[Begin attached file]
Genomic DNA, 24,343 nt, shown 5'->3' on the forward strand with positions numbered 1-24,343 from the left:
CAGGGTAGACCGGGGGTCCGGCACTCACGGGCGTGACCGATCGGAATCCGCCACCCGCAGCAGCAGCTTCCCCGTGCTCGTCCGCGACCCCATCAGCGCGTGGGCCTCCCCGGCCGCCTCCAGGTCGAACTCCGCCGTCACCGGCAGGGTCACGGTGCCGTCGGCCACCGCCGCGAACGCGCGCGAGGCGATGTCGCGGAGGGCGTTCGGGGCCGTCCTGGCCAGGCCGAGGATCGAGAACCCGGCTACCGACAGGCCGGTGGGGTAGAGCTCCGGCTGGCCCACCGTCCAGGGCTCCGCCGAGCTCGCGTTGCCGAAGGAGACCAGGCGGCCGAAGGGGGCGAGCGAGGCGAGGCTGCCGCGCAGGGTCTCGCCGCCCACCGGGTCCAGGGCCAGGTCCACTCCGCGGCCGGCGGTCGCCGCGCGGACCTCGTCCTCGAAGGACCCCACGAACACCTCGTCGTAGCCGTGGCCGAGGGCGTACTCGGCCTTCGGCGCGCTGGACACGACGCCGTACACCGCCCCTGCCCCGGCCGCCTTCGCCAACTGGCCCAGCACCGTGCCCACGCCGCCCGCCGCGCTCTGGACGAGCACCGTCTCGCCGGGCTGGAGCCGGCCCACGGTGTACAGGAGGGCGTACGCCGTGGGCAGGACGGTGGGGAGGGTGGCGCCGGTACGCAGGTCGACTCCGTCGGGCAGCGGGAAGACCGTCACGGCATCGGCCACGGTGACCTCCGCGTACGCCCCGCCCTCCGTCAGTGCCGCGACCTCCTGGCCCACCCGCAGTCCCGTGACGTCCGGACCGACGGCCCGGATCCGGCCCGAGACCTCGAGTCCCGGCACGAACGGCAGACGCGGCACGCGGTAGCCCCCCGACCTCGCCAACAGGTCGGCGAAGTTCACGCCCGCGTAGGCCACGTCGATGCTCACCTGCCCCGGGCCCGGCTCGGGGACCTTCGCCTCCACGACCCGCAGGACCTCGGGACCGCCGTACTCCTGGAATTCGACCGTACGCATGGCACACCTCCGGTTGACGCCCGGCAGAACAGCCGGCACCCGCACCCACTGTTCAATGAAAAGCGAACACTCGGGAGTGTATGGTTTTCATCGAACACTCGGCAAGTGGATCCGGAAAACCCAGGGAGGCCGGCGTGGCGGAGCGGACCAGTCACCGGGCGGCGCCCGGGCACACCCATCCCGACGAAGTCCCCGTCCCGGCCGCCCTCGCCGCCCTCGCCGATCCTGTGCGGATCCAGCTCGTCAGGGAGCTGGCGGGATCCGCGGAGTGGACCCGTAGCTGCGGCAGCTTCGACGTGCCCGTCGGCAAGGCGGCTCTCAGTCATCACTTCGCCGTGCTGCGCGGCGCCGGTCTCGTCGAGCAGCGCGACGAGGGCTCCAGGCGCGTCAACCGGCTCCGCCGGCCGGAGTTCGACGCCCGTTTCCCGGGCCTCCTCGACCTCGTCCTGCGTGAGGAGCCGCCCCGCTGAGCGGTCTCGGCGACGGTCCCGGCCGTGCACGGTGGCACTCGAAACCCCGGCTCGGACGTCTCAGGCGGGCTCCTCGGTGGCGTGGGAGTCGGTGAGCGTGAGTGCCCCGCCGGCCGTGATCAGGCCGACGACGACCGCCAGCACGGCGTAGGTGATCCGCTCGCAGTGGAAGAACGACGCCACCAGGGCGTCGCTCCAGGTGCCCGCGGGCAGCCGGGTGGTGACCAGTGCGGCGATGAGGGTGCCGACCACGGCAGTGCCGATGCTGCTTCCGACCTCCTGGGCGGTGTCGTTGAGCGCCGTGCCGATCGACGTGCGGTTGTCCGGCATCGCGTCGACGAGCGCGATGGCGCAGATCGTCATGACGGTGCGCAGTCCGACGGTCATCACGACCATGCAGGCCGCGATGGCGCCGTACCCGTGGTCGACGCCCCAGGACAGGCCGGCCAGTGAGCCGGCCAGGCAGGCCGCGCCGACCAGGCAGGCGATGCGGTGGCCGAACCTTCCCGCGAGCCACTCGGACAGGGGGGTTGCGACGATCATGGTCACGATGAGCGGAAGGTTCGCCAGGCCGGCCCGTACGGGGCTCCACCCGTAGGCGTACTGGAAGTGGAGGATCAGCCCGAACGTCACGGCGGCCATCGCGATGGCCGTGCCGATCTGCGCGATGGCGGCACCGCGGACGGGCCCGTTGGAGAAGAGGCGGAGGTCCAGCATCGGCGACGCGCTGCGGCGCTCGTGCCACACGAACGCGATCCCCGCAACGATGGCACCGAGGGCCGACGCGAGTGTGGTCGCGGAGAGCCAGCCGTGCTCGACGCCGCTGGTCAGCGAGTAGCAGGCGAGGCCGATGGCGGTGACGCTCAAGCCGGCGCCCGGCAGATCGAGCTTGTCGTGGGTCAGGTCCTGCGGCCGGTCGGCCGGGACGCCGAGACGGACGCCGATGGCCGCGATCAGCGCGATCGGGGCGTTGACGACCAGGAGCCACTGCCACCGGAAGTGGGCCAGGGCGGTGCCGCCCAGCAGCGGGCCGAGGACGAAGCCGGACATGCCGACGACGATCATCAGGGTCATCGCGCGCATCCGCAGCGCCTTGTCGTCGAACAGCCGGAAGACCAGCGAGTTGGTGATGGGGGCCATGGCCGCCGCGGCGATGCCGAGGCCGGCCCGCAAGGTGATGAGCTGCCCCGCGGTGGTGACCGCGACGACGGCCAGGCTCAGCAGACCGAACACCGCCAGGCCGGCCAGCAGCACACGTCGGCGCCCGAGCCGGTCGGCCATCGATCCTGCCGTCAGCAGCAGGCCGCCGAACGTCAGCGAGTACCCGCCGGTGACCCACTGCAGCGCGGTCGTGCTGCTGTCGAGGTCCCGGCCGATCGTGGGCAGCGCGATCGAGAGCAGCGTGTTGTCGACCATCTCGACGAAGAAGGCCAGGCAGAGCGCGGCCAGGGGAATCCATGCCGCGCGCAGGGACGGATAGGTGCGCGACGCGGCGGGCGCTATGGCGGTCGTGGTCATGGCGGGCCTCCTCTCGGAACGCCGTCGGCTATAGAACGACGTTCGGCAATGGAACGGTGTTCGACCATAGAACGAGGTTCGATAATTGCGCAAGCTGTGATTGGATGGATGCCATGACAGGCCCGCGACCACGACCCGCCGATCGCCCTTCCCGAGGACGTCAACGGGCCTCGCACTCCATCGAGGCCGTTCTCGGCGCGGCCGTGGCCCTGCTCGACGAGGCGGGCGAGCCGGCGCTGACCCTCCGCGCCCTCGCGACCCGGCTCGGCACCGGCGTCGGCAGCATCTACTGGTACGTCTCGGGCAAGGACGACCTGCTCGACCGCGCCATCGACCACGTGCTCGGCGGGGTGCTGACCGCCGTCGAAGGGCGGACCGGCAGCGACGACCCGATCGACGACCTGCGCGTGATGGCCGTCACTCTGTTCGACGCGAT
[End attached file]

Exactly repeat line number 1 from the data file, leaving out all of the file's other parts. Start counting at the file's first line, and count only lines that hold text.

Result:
Genomic DNA, 24,343 nt, shown 5'->3' on the forward strand with positions numbered 1-24,343 from the left: